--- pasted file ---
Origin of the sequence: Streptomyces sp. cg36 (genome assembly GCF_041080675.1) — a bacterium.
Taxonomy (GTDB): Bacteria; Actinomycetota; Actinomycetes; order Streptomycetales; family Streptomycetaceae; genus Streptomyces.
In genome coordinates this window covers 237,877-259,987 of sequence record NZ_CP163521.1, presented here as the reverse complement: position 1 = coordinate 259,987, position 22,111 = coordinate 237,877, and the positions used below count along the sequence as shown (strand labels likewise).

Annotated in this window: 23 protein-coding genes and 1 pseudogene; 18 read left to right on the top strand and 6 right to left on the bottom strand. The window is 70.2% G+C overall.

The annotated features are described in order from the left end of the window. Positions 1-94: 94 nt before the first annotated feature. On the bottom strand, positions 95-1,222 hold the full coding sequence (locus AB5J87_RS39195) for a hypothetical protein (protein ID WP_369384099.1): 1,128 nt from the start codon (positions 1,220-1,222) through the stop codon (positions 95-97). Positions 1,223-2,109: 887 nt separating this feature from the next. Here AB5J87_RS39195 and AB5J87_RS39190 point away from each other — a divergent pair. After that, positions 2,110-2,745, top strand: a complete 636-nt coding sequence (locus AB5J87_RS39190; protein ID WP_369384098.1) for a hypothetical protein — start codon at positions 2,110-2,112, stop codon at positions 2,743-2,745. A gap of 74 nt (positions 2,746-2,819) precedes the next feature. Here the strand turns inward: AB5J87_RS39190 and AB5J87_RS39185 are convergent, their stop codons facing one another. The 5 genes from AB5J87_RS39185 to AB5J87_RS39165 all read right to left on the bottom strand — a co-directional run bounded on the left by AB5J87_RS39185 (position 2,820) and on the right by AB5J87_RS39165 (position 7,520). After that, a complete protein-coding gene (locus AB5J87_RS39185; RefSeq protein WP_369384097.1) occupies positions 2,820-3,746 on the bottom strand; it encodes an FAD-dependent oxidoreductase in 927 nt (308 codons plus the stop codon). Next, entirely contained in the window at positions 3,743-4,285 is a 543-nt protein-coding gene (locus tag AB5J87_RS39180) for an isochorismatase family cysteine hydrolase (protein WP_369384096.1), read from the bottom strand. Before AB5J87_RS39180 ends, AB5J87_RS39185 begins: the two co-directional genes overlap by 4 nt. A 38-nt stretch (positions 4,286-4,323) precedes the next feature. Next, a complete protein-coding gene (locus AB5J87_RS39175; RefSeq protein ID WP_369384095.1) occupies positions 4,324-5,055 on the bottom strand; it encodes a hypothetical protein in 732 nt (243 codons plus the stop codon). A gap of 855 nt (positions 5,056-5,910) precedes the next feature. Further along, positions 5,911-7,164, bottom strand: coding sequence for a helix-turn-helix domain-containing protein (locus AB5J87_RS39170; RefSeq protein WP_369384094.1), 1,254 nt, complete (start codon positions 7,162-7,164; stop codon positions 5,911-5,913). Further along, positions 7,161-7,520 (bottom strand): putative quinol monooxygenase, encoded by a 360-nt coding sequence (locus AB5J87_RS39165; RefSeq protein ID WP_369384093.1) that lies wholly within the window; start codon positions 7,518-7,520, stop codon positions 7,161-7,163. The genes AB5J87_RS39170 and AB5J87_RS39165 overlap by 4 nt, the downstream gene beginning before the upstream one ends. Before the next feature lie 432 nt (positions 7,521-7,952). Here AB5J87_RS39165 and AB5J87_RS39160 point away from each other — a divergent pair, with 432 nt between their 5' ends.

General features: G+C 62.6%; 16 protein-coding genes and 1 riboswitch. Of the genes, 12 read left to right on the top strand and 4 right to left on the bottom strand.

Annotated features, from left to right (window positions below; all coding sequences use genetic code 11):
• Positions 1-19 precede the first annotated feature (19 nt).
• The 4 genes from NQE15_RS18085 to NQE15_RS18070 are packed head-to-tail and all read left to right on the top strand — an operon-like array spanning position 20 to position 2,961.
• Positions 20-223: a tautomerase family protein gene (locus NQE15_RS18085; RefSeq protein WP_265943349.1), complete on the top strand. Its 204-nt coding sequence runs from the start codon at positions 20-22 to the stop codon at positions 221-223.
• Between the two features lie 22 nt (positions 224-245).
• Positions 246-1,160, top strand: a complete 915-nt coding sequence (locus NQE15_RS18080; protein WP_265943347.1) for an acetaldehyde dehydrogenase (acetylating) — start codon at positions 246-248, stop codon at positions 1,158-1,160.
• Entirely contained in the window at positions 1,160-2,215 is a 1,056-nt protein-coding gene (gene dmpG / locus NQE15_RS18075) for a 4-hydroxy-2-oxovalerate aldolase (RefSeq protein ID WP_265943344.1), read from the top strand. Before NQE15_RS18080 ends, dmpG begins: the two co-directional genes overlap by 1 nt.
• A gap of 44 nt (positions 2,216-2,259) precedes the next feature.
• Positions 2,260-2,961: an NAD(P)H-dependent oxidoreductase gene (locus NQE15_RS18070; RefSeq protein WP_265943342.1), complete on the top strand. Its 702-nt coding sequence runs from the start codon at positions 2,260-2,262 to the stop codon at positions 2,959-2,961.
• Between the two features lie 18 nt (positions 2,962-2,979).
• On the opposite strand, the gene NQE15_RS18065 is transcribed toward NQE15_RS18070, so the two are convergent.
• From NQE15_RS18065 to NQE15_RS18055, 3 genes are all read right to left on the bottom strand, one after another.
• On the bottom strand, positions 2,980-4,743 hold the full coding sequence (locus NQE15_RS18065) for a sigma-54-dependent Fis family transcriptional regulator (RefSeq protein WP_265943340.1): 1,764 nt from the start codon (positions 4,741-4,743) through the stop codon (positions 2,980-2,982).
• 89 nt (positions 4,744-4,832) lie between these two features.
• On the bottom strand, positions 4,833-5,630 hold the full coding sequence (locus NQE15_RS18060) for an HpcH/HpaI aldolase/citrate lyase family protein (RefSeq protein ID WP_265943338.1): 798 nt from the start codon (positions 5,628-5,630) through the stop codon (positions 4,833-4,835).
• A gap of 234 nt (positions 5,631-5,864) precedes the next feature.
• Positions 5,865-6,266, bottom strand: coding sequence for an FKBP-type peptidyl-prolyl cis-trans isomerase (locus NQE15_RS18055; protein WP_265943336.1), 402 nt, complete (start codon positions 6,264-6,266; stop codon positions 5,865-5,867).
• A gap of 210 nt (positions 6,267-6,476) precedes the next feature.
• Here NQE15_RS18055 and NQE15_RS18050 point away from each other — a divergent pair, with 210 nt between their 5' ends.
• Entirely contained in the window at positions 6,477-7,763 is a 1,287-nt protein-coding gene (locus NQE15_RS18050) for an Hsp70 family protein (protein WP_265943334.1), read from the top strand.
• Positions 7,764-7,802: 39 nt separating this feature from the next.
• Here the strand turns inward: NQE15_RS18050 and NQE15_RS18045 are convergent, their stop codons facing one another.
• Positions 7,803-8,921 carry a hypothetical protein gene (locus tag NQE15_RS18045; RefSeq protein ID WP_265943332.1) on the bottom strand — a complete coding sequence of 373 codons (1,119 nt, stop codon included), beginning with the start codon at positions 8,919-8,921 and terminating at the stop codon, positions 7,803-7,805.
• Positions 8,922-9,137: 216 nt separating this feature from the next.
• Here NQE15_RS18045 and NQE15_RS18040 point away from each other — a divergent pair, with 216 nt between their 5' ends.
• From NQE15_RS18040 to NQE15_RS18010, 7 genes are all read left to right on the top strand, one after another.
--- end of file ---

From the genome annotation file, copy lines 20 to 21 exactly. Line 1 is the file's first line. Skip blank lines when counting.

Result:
• 89 nt (positions 4,744-4,832) lie between these two features.
• On the bottom strand, positions 4,833-5,630 hold the full coding sequence (locus NQE15_RS18060) for an HpcH/HpaI aldolase/citrate lyase family protein (RefSeq protein ID WP_265943338.1): 798 nt from the start codon (positions 5,628-5,630) through the stop codon (positions 4,833-4,835).